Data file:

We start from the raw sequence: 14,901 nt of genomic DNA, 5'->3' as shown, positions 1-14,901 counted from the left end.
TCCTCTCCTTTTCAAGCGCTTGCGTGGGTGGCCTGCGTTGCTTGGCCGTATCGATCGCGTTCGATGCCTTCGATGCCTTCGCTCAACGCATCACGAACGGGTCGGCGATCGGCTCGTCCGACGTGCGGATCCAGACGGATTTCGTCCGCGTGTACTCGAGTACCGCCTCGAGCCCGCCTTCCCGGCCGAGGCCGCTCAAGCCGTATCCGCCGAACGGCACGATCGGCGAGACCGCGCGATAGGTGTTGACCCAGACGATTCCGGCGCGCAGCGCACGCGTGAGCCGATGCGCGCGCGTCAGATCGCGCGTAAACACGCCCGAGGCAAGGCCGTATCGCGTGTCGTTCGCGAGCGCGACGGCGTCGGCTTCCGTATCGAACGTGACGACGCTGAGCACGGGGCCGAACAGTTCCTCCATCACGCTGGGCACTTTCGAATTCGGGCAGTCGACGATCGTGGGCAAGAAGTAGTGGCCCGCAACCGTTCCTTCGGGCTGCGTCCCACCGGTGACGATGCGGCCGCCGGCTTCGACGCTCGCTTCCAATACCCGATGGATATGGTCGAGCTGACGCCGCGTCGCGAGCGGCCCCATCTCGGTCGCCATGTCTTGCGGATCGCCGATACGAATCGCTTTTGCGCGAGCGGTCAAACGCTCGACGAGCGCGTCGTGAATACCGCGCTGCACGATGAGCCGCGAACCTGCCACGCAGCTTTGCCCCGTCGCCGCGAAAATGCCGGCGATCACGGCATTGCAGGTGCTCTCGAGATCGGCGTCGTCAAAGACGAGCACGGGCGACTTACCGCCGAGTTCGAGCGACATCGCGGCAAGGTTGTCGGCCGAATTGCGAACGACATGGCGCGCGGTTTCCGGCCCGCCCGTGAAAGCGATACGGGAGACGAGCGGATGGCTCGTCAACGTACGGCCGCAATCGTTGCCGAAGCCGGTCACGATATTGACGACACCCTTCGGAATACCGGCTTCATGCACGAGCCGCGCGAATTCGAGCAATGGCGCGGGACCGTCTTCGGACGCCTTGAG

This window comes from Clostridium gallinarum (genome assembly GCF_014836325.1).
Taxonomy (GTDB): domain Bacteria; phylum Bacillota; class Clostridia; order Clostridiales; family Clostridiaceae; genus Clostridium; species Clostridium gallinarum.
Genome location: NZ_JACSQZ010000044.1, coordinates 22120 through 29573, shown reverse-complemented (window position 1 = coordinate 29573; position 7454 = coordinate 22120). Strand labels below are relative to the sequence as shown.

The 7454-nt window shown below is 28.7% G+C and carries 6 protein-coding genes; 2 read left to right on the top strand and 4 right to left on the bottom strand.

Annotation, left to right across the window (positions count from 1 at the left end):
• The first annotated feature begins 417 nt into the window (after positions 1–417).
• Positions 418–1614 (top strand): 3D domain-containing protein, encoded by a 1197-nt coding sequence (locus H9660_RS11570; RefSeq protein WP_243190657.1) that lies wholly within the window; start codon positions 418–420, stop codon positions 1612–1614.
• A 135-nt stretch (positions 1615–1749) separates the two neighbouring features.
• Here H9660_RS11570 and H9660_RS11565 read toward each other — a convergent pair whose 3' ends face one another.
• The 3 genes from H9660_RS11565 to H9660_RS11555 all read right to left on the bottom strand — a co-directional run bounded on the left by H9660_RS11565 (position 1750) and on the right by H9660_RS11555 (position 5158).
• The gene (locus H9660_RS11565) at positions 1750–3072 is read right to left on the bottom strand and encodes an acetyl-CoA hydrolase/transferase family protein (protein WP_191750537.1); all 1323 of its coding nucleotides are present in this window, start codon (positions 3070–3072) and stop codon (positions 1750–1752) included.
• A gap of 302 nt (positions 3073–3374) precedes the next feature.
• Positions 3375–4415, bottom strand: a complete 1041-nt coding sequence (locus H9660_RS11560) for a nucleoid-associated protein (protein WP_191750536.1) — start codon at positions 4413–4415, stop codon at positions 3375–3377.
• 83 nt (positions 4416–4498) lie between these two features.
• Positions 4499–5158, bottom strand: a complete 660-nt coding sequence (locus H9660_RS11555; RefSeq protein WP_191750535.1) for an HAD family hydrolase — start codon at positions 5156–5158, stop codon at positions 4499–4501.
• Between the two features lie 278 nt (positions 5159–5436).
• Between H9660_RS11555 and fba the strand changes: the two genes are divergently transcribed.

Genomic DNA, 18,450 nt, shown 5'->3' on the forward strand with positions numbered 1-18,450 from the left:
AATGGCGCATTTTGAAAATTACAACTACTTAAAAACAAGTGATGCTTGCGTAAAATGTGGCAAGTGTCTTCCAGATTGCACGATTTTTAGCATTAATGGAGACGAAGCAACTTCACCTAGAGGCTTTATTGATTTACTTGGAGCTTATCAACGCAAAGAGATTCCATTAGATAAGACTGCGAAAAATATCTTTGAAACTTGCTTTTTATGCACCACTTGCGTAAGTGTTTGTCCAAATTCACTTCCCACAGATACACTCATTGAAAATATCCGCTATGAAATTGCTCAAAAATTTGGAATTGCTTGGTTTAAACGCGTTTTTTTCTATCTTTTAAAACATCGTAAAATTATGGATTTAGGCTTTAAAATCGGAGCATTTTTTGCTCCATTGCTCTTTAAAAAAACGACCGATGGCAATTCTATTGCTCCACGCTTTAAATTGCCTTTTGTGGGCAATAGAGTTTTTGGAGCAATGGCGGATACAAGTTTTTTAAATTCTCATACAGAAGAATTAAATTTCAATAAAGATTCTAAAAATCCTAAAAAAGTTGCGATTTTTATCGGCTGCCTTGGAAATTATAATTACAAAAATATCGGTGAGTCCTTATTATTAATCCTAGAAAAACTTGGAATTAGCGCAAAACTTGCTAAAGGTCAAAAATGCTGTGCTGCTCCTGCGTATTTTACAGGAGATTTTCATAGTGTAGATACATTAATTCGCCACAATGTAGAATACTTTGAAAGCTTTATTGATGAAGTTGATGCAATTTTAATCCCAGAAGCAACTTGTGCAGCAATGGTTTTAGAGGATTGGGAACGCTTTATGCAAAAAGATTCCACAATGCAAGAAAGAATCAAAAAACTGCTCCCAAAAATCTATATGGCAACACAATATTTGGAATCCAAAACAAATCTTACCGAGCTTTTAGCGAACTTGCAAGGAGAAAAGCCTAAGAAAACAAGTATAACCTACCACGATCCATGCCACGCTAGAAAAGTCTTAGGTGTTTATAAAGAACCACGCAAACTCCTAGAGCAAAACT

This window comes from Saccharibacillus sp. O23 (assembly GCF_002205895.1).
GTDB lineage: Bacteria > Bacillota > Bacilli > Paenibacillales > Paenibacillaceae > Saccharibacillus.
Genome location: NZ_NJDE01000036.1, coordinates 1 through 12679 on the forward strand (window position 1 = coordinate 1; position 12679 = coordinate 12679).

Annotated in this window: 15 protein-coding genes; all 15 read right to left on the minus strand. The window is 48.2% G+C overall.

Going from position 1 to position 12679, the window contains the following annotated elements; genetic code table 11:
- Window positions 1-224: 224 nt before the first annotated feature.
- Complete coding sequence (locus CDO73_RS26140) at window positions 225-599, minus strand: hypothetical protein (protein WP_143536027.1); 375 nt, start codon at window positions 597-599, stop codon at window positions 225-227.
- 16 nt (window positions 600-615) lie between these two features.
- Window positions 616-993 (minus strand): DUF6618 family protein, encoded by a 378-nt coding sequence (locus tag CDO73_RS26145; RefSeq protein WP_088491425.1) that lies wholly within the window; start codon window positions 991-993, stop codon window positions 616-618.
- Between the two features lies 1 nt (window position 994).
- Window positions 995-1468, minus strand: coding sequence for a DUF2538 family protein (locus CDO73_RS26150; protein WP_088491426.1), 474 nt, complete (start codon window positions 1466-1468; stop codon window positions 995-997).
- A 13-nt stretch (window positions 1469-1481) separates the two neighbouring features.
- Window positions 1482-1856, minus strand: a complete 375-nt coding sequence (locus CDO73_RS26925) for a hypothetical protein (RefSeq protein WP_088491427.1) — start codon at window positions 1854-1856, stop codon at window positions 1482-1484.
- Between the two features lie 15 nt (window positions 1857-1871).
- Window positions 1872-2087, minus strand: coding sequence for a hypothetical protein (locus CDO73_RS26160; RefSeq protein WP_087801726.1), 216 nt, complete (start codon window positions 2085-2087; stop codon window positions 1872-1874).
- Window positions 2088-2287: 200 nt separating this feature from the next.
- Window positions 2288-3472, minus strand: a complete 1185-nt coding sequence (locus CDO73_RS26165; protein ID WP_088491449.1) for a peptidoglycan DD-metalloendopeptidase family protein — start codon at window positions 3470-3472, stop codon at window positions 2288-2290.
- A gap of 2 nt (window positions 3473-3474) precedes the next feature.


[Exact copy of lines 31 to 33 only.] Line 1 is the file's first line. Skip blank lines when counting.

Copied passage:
- Between the two features lies 1 nt (window position 994).
- Window positions 995-1468, minus strand: coding sequence for a DUF2538 family protein (locus CDO73_RS26150; protein WP_088491426.1), 474 nt, complete (start codon window positions 1466-1468; stop codon window positions 995-997).
- A 13-nt stretch (window positions 1469-1481) separates the two neighbouring features.